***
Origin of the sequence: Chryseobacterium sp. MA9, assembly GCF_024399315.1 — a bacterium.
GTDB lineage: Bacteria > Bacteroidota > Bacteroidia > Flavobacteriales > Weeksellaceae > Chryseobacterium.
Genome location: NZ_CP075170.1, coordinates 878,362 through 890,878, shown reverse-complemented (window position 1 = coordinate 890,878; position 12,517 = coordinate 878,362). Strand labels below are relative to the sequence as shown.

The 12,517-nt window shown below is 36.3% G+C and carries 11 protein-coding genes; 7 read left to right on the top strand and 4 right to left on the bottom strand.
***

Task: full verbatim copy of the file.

Origin of the sequence: Chryseobacterium sp. MA9, assembly GCF_024399315.1 — a bacterium.
GTDB lineage: Bacteria > Bacteroidota > Bacteroidia > Flavobacteriales > Weeksellaceae > Chryseobacterium.
Genome location: NZ_CP075170.1, coordinates 878,362 through 890,878, shown reverse-complemented (window position 1 = coordinate 890,878; position 12,517 = coordinate 878,362). Strand labels below are relative to the sequence as shown.

The 12,517-nt window shown below is 36.3% G+C and carries 11 protein-coding genes; 7 read left to right on the top strand and 4 right to left on the bottom strand.